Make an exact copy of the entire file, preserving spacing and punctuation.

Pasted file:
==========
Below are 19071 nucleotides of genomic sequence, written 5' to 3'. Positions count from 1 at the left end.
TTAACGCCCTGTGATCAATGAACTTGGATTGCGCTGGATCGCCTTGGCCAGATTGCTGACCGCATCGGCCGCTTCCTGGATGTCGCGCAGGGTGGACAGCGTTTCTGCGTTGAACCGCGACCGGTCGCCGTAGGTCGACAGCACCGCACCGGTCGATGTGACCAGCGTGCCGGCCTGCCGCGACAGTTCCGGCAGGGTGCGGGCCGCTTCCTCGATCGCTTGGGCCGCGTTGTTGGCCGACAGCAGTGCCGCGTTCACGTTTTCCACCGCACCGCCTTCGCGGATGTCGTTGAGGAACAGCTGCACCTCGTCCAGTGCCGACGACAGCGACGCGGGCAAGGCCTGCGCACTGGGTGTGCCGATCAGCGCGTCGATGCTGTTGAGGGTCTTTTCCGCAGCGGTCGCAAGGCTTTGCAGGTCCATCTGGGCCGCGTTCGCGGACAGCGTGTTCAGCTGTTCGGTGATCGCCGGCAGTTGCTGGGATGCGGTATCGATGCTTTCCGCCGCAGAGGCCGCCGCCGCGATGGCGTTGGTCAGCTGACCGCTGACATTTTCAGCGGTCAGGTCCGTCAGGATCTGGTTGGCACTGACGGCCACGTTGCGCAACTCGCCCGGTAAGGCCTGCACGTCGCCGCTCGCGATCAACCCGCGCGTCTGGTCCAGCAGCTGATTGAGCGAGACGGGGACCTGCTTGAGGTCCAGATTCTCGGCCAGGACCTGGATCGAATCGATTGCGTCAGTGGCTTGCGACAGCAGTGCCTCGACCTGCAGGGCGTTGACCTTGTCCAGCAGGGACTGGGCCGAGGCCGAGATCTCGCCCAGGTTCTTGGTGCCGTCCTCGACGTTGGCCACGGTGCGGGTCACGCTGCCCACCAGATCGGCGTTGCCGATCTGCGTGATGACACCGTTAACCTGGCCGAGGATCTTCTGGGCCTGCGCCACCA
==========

Below are 19071 nucleotides of genomic sequence, written 5' to 3'. Positions count from 1 at the left end.
TTAACGCCCTGTGATCAATGAACTTGGATTGCGCTGGATCGCCTTGGCCAGATTGCTGACCGCATCGGCCGCTTCCTGGATGTCGCGCAGGGTGGACAGCGTTTCTGCGTTGAACCGCGACCGGTCGCCGTAGGTCGACAGCACCGCACCGGTCGATGTGACCAGCGTGCCGGCCTGCCGCGACAGTTCCGGCAGGGTGCGGGCCGCTTCCTCGATCGCTTGGGCCGCGTTGTTGGCCGACAGCAGTGCCGCGTTCACGTTTTCCACCGCACCGCCTTCGCGGATGTCGTTGAGGAACAGCTGCACCTCGTCCAGTGCCGACGACAGCGACGCGGGCAAGGCCTGCGCACTGGGTGTGCCGATCAGCGCGTCGATGCTGTTGAGGGTCTTTTCCGCAGCGGTCGCAAGGCTTTGCAGGTCCATCTGGGCCGCGTTCGCGGACAGCGTGTTCAGCTGTTCGGTGATCGCCGGCAGTTGCTGGGATGCGGTATCGATGCTTTCCGCCGCAGAGGCCGCCGCCGCGATGGCGTTGGTCAGCTGACCGCTGACATTTTCAGCGGTCAGGTCCGTCAGGATCTGGTTGGCACTGACGGCCACGTTGCGCAACTCGCCCGGTAAGGCCTGCACGTCGCCGCTCGCGATCAACCCGCGCGTCTGGTCCAGCAGCTGATTGAGCGAGACGGGGACCTGCTTGAGGTCCAGATTCTCGGCCAGGACCTGGATCGAATCGATTGCGTCAGTGGCTTGCGACAGCAGTGCCTCGACCTGCAGGGCGTTGACCTTGTCCAGCAGGGACTGGGCCGAGGCCGAGATCTCGCCCAGGTTCTTGGTGCCGTCCTCGACGTTGGCCACGGTGCGGGTCACGCTGCCCACCAGATCGGCGTTGCCGATCTGCGTGATGACACCGTTAACCTGGCCGAGGATCTTCTGGGCCTGCGCCACCA